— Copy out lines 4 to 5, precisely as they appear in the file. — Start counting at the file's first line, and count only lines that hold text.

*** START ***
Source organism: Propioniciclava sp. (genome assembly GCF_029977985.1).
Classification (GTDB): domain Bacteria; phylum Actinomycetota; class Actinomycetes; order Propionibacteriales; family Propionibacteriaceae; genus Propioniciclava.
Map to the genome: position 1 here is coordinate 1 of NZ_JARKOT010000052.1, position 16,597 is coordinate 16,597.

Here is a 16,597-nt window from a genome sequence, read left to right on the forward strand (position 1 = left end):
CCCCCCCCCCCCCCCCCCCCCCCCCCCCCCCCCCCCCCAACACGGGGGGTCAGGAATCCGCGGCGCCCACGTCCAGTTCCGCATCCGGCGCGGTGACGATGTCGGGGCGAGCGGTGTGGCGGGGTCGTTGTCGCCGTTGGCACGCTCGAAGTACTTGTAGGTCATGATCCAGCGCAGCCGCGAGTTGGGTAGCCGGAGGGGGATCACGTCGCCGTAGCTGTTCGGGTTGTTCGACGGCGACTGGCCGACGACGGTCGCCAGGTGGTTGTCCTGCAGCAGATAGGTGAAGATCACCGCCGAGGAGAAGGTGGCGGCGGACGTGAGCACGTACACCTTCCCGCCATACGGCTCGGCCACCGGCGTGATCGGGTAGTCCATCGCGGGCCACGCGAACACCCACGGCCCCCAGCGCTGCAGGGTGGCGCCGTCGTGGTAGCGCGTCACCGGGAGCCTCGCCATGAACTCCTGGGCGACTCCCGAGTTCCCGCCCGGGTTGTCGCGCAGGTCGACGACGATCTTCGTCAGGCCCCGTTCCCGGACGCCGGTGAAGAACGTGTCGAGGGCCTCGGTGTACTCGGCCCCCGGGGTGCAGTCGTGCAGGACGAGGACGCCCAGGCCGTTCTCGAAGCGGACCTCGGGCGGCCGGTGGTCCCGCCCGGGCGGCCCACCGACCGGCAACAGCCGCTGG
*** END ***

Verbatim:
Here is a 16,597-nt window from a genome sequence, read left to right on the forward strand (position 1 = left end):
CCCCCCCCCCCCCCCCCCCCCCCCCCCCCCCCCCCCCCAACACGGGGGGTCAGGAATCCGCGGCGCCCACGTCCAGTTCCGCATCCGGCGCGGTGACGATGTCGGGGCGAGCGGTGTGGCGGGGTCGTTGTCGCCGTTGGCACGCTCGAAGTACTTGTAGGTCATGATCCAGCGCAGCCGCGAGTTGGGTAGCCGGAGGGGGATCACGTCGCCGTAGCTGTTCGGGTTGTTCGACGGCGACTGGCCGACGACGGTCGCCAGGTGGTTGTCCTGCAGCAGATAGGTGAAGATCACCGCCGAGGAGAAGGTGGCGGCGGACGTGAGCACGTACACCTTCCCGCCATACGGCTCGGCCACCGGCGTGATCGGGTAGTCCATCGCGGGCCACGCGAACACCCACGGCCCCCAGCGCTGCAGGGTGGCGCCGTCGTGGTAGCGCGTCACCGGGAGCCTCGCCATGAACTCCTGGGCGACTCCCGAGTTCCCGCCCGGGTTGTCGCGCAGGTCGACGACGATCTTCGTCAGGCCCCGTTCCCGGACGCCGGTGAAGAACGTGTCGAGGGCCTCGGTGTACTCGGCCCCCGGGGTGCAGTCGTGCAGGACGAGGACGCCCAGGCCGTTCTCGAAGCGGACCTCGGGCGGCCGGTGGTCCCGCCCGGGCGGCCCACCGACCGGCAACAGCCGCTGG